How Much Was Charlie Watts Worth At The Time Of His Death?

In news that is guaranteed to break the hearts of millions of music fans around the world, The Rolling Stones' drummer Charlie Watts has died at the age of 80. His publicist confirmed his death in a statement on August 24, per The Rolling Stones' Twitter account, writing, "It is with immense sadness that we announce the death of our beloved Charlie Watts. He passed away peacefully in a London hospital earlier today surrounded by his family." The statement added, "We kindly request that the privacy of his family, band members and close friends is respected at this difficult time."

Although the official cause of Watts' death hasn't been made public, the news comes after he abruptly withdrew from the Stones' upcoming U.S. tour, which was postponed because of the COVID-19 pandemic, according to Variety. At the time, a spokesperson for Watts said that he was recovering from an unspecified medical procedure and needed "proper rest and recuperation." The outlet also noted that Watts had been in generally good health throughout his time with the Stones. 

In the wake of his death, fans may have lingering questions about the drummer's life, including how much money he made from the band. Let's take a look at how much Watts was worth below.

Charlie Watts originally thought joining The Rolling Stones was a temporary gig

Universally recognized as one of the greatest rock drummers of all time, Charlie Watts was an integral part of The Rolling Stones' success. The London native joined the band in 1963 after their original drummer quit, per the Associated Press, and remained in the band until his death. Watts — together with Mick Jagger, Keith Richards, and Ronnie Wood — made The Rolling Stones one of the best-selling rock bands of all time, according to CNN. They've sold over 66.5 million records worldwide and embarked on countless tours.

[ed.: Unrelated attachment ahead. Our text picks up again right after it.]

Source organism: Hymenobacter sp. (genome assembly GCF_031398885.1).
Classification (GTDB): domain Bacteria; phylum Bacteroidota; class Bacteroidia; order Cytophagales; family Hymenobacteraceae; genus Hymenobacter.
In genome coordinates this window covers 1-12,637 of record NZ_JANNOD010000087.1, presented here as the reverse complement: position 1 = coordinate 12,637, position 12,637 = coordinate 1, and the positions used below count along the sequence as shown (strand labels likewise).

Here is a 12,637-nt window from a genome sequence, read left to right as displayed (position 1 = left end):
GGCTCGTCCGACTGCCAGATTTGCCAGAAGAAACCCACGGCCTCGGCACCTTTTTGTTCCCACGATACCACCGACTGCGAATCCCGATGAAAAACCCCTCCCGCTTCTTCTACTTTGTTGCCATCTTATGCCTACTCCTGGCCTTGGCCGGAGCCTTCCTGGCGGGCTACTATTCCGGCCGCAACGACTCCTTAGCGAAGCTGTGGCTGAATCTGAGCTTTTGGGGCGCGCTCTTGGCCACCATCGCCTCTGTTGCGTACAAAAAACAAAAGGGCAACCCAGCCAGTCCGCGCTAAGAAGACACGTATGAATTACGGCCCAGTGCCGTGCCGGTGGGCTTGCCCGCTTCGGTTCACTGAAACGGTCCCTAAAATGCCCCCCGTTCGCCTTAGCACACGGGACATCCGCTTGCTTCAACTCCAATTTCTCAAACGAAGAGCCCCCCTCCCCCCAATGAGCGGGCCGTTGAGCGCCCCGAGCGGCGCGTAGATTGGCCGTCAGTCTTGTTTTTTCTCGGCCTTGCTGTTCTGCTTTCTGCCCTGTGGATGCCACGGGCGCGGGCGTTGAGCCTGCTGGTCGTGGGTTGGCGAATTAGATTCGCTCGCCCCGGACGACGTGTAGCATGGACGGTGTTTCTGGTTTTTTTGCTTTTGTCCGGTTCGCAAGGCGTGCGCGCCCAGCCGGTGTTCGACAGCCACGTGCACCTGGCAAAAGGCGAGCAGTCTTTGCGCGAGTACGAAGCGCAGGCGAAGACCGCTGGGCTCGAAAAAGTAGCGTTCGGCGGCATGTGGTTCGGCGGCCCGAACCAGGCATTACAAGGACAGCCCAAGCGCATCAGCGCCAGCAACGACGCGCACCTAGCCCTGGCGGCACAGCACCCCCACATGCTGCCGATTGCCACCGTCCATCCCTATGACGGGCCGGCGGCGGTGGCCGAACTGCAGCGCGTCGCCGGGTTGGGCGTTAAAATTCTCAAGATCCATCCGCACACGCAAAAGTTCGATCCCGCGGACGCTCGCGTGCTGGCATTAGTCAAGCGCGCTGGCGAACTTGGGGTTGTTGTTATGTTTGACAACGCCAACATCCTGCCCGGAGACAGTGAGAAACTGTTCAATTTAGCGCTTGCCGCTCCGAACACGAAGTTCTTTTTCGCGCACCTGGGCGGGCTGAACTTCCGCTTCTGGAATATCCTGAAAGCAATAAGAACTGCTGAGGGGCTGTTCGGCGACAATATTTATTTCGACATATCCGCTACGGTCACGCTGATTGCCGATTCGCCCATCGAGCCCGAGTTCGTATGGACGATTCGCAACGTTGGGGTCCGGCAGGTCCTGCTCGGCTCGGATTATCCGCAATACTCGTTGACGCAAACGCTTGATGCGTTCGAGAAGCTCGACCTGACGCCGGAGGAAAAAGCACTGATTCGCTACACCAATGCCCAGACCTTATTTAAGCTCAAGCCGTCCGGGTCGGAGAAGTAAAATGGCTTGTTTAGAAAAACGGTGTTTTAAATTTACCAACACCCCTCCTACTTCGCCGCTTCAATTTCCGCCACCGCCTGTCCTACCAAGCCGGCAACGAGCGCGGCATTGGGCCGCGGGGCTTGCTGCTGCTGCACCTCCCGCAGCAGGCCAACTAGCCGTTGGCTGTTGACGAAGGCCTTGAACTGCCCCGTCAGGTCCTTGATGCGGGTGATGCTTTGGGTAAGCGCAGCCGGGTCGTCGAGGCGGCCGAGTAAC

With that amount of records sold, Watts earned a lot of money throughout his time with the Stones. Celebrity Net Worth estimates he had a net worth of $250 million before his death, with most of his money coming from the corporate entities he had with the Stones, as well as other business ventures, including breeding Arabian horses on his farm (via BBC News). He also collected antique and American Civil War memorabilia and classic cars, even though he didn't drive.

While Watts' life changed when he joined the Stones in the '60s, he had to work hard at his craft and adapt to his bandmates, telling The Guardian in 2013, "The Stones were just another gig, but then we started touring around England ... I was waiting to start another job, but I never went back to it." And fans are glad to know he didn't leave, because of the legacy he's now left behind.